Fed.R.Evid. 404(b). McKinnell contends that the admission of the evidence was improper under Rule 404(b), and that the evidence also should have been barred under the general test of Federal Rule of Evidence 403, which allows the exclusion of otherwise relevant evidence "if its probative value is substantially outweighed by the danger of unfair prejudice." Fed.R.Evid. 403. We disagree and hold that the court properly admitted the evidence.

We have long recognized the admissibility of previous wrongs and crimes in the context of narcotics violations, especially when the prior activity was close in time, highly probative, and similar to the activity with which the defendant is charged. See Record, 873 F.2d at 1375; United States v. Brown, 770 F.2d 912, 914 (10th Cir. 1985), rev'd on other grounds, 479 U.S. 314, 107 S. Ct. 708, 93 L. Ed. 2d 649 (1987); United States v. Bridwell, 583 F.2d 1135, 1140 (10th Cir. 1978). The Government charged McKinnell with the specific intent crime of possession of a controlled substance with intent to distribute. In his defense, McKinnell contended that the entire quantity of cocaine recovered by the police was for his own personal use. McKinnell's intent was clearly at issue, and we find the testimony concerning the recent and related criminal activity to be sufficiently probative of that intent to support its admission. Furthermore, the determination that the evidence should not have been excluded under rule 403 was well within the broad discretion of the trial court. We hold that the trial court did not abuse its discretion in admitting the testimony into evidence.


Finally, McKinnell argues that the trial court erred in denying his motion for a mistrial based upon improper rebuttal testimony. At trial, McKinnell testified that by the time of his arrest he had developed a voracious appetite for cocaine and that all the cocaine seized by the police was for his personal use. McKinnell stated that he had not sold and had no intention of selling the cocaine. As rebuttal testimony, the Government called a Lenexa police officer who had interviewed McKinnell while he was in custody. The officer testified that McKinnell told him that he sold cocaine to his friends. The officer also testified that McKinnell refused to supply the officer with the names of his customers, associates, or supplier. McKinnell moved for a mistrial based on the admission of this testimony.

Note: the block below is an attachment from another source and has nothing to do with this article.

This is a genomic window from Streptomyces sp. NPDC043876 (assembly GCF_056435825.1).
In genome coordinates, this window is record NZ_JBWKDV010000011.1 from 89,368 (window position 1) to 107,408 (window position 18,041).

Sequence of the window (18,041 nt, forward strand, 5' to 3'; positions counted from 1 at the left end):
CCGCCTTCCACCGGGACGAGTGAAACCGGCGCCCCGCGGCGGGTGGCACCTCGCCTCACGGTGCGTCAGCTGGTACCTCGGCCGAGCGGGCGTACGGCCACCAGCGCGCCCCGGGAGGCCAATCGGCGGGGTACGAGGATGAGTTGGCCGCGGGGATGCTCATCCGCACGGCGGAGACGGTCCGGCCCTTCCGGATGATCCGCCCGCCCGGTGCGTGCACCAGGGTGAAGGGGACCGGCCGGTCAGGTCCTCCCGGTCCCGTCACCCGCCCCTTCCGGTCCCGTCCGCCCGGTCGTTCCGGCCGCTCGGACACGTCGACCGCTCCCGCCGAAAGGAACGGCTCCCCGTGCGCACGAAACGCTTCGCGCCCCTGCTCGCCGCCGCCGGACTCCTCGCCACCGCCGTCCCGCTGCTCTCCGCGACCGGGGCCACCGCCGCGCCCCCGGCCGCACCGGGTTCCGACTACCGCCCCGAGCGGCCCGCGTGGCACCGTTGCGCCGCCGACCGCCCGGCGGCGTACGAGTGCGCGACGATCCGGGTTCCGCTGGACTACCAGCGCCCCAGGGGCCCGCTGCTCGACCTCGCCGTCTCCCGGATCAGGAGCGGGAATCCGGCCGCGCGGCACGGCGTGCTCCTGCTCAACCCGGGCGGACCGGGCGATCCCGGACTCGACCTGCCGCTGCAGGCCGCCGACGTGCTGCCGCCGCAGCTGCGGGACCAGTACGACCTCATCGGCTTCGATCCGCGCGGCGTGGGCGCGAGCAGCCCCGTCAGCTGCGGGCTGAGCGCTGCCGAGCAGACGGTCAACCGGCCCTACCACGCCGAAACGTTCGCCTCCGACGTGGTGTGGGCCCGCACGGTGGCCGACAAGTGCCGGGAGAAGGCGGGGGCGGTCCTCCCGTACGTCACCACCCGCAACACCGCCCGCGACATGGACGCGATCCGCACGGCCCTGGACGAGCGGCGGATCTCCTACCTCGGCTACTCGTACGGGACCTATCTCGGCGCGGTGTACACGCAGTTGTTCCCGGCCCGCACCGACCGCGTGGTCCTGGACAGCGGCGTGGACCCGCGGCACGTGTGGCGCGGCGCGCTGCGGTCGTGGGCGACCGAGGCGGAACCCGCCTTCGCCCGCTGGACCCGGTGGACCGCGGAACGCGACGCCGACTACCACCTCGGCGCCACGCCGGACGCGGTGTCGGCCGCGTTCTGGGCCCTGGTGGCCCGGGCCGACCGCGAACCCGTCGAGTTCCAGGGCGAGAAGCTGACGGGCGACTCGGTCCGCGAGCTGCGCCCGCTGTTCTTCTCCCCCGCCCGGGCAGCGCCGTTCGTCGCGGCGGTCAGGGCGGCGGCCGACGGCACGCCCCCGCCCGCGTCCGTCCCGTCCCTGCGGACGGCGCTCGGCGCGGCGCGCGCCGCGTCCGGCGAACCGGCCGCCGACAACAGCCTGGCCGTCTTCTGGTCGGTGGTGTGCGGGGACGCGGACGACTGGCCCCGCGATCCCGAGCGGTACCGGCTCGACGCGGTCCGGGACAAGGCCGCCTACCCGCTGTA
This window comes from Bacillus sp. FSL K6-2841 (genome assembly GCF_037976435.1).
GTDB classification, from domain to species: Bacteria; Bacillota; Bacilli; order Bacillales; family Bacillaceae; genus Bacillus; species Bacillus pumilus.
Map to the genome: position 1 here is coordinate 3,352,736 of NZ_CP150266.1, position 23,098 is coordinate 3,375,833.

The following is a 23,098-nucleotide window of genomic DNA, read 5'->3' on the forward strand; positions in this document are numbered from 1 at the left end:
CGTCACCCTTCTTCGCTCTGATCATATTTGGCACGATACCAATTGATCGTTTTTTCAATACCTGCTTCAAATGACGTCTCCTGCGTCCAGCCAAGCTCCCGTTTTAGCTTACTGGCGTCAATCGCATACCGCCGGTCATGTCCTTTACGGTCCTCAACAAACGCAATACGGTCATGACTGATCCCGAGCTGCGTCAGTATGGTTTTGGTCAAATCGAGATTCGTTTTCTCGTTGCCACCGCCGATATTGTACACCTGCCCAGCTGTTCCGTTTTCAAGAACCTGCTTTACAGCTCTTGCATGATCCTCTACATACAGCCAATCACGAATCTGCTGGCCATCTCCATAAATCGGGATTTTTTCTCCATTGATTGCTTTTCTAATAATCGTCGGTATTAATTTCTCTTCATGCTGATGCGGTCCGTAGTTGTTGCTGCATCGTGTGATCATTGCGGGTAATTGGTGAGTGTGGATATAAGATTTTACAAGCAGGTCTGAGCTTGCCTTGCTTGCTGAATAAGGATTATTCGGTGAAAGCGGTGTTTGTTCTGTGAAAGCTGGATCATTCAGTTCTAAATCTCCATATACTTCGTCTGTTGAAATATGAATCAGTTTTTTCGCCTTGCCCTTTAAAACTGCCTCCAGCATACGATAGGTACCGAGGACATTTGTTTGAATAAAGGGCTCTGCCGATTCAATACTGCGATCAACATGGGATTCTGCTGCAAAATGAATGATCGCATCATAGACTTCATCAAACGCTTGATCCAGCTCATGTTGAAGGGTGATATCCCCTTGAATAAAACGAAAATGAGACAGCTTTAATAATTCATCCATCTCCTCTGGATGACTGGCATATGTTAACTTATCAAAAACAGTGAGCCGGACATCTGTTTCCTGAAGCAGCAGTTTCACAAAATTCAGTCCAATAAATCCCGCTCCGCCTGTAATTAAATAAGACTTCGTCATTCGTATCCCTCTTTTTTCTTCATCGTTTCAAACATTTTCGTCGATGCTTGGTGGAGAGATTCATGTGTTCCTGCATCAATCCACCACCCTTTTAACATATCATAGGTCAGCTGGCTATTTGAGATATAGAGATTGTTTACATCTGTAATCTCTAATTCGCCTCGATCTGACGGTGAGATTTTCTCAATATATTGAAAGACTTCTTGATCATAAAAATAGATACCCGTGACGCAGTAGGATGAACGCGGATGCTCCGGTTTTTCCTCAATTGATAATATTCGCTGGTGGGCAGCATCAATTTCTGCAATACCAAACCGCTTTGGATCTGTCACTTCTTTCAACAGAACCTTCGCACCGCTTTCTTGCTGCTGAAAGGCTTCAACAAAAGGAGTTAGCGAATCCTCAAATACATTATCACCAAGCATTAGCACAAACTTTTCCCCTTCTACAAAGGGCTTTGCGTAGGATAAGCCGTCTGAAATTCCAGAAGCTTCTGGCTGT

McKinnell contends that the testimony contained alleged admissions obtained after he stated that he did not wish to speak with the police until he met with a lawyer. McKinnell argues that the police violated his rights under the fifth and fourteenth amendments to the U.S. Constitution, U.S. Const. amends. V, XIV, by continuing to question him without a lawyer. See Miranda v. Arizona, 384 U.S. 436, 16 L. Ed. 2d 694, 86 S. Ct. 1602 (1966); Edwards v. Arizona, 451 U.S. 477, 68 L. Ed. 2d 378, 101 S. Ct. 1880 (1981). The Government, however, claims not that the testimony would have been properly admissible in its case in chief, but rather that the testimony was properly admitted as impeachment testimony.

The Supreme Court has clearly held that evidence obtained in violation of a defendant's Miranda rights is not admissible as substantive evidence on the issue of a defendant's guilt but may be admitted as impeachment evidence. "The shield provided by Miranda cannot be perverted into a license to use perjury by way of a defense, free from the risk of confrontation with prior inconsistent utterances." Harris v. New York, 401 U.S. 222, 226, 28 L. Ed. 2d 1, 91 S. Ct. 643 (1971). At trial, McKinnell testified that he had not sold and had no intention of selling cocaine. His prior admission to the police that he had sold cocaine was inconsistent with this testimony and was therefore admissible as impeachment evidence.